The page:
Economy needs immediate stimulus package, with eye on the long-term – REFSA

COMMENTARY

FEB 18, 2020

Economy needs immediate stimulus package, with eye on the long-term

By Tan E Hun
 

It is proving to be a turbulent start to the decade. Malaysia’s Gross Domestic Product (GDP) growth for Q4 2019 slowed to 3.6 percent, from 4.4 percent during the same period a year ago. The protracted trade war and the recent Covid-19 outbreak will have far-reaching ramifications for an open, trade and tourism-reliant economy like ours.

While the brunt of the economic damage will be absorbed by industries within the tourism, transport, and services sectors, a general downturn in private consumption and investment is to be expected. A disruption to the free global trade of goods and services is a disruption to the lifeblood of the economy – and to the livelihoods of all Malaysians.

The government’s recent announcement of an economic stimulus package will provide welcome relief. A stimulus package is critical at this juncture as it will not just reassure markets, but also strengthen the broader public’s ability to weather potential declines in real income or worse, unemployment.

While the stimulus package primarily aims to tide over workers and businesses through tumultuous short-term economic currents, the government should also evaluate these measures with an eye on the long-term, and look to promote a transformation of the economy to new growth sectors and higher productivity and prepare the workforce for the future. Such a transformation is essential to achieve the Shared Prosperity agenda, and the proposed stimulus package is a great opportunity to start the process.

From there, proposed stimulus measures can be split into two general categories:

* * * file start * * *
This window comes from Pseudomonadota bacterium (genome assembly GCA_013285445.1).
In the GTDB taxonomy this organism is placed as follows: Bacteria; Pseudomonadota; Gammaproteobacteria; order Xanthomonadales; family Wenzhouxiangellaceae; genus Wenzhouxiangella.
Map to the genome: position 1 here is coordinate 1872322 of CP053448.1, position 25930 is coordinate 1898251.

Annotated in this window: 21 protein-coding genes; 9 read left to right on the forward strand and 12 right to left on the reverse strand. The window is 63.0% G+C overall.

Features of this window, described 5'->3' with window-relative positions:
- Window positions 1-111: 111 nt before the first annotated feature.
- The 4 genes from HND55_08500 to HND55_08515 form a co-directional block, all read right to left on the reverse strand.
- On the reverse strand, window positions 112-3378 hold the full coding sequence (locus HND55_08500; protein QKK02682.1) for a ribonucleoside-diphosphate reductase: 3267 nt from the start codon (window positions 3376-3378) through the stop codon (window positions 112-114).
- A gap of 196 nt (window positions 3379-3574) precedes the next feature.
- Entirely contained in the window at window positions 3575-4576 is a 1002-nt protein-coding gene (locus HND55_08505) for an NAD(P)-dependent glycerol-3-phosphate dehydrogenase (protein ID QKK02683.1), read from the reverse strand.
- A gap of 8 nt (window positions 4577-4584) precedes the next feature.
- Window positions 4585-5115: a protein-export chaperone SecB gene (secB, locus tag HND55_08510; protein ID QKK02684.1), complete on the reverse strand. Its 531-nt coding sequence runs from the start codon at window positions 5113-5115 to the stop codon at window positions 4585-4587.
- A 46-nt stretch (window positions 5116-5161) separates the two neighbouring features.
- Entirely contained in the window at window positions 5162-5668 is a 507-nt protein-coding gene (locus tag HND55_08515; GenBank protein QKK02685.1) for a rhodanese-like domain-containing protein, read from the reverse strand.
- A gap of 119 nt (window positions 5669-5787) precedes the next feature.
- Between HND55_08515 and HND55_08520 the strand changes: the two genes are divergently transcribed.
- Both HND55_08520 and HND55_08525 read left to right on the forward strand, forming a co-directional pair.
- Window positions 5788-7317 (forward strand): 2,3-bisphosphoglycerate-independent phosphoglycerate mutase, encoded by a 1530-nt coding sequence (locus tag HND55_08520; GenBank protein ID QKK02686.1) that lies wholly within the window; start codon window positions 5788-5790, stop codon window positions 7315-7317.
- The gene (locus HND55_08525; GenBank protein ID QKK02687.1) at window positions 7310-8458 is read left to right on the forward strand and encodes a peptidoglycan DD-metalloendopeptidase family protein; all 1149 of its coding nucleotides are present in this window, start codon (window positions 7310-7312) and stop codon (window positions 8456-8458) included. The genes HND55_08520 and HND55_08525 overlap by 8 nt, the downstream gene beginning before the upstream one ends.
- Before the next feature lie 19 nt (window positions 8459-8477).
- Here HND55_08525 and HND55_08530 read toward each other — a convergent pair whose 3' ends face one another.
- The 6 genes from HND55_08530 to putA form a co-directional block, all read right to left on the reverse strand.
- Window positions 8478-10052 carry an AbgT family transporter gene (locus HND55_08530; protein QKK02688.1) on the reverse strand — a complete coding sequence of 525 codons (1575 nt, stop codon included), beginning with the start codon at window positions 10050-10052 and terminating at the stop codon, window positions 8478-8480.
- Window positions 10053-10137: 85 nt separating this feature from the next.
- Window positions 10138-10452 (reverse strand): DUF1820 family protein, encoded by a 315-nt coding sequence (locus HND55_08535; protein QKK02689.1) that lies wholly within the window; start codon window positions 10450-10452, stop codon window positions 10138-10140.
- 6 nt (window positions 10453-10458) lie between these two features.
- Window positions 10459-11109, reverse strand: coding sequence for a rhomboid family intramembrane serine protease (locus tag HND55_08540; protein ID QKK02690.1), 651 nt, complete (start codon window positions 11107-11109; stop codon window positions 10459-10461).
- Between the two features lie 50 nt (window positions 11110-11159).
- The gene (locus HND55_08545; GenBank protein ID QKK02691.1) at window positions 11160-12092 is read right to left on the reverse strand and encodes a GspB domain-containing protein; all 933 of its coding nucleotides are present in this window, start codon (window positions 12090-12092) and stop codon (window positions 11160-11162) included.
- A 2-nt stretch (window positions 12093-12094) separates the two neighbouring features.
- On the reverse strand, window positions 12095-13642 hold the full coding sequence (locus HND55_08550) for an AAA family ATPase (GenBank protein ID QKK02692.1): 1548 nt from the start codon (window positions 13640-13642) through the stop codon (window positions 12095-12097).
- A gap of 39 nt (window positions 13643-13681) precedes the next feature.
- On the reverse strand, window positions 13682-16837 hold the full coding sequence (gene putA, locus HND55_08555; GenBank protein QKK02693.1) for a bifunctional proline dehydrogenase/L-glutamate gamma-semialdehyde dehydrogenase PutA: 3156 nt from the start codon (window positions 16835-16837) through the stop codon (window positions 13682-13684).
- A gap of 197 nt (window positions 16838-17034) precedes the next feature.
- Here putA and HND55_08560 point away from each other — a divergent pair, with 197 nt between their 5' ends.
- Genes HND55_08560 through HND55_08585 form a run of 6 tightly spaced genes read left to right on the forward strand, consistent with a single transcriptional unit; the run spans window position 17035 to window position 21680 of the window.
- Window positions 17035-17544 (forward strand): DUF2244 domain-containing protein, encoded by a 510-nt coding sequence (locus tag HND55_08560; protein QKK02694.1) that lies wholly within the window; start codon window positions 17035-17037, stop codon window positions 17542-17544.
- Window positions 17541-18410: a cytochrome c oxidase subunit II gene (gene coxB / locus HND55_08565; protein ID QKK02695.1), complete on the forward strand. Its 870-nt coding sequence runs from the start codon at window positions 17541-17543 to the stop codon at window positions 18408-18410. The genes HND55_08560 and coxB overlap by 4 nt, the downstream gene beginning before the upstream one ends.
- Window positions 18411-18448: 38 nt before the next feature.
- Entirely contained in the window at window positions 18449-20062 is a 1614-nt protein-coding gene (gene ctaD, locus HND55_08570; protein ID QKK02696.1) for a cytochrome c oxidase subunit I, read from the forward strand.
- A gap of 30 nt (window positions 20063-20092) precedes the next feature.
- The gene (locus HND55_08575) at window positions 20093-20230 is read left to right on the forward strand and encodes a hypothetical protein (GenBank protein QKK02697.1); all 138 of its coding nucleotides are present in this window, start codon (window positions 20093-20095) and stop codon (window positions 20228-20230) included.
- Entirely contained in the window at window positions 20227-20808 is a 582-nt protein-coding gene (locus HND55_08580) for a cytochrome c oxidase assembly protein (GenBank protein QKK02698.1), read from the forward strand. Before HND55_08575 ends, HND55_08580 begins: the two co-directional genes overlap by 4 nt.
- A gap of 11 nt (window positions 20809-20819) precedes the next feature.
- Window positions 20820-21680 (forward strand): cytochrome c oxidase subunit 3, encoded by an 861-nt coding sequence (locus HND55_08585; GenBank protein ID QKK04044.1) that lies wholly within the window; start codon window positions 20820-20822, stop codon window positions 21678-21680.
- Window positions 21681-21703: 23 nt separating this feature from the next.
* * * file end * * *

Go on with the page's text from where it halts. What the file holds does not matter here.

• Short-term measures which should result in a near-term boost to the economy by increasing the disposable incomes of individuals, households and corporations today; and
  • Long-term measures that are spread over several years, so the full benefit of the investment will only be realised after time. These will put growth on a higher long-run trajectory and increase the resilience of the economy against the backdrop of protracted US-China trade war and other external factors.

Within these two categories, measures can be further categorised to follow four different approaches:

A. Limit downside for exposed sectors

Corporations exposed to acute negative external shocks, for example from the Covid-19 epidemic, should be cushioned. 

Measures such as tax rebates or a tax moratorium for specific tourism sectors, and setting up an interest-free or low rate working capital fund for companies to bridge a period of lower cash flow without having to cut costs or retrench workers would both help ensure the survival of businesses affected in the short-term and prevent lay-offs.

Incentives that boost operational efficiency such as discounts on electricity and energy prices for affected sectors will also provide some breathing space for distressed businesses.

B. Maintain/Increase the disposable income of households

Some loss of income for those working in affected sectors is to be expected in the short run and the government should ensure that the negative effects are mitigated. 

The stimulus should be specially tailored for workers most affected by the external shocks. As a first response, a temporary unemployment fund can be set up to provide support for recently retrenched workers in affected industries, such as tour guides, restaurant staff, taxi/private hire car drivers or retail workers.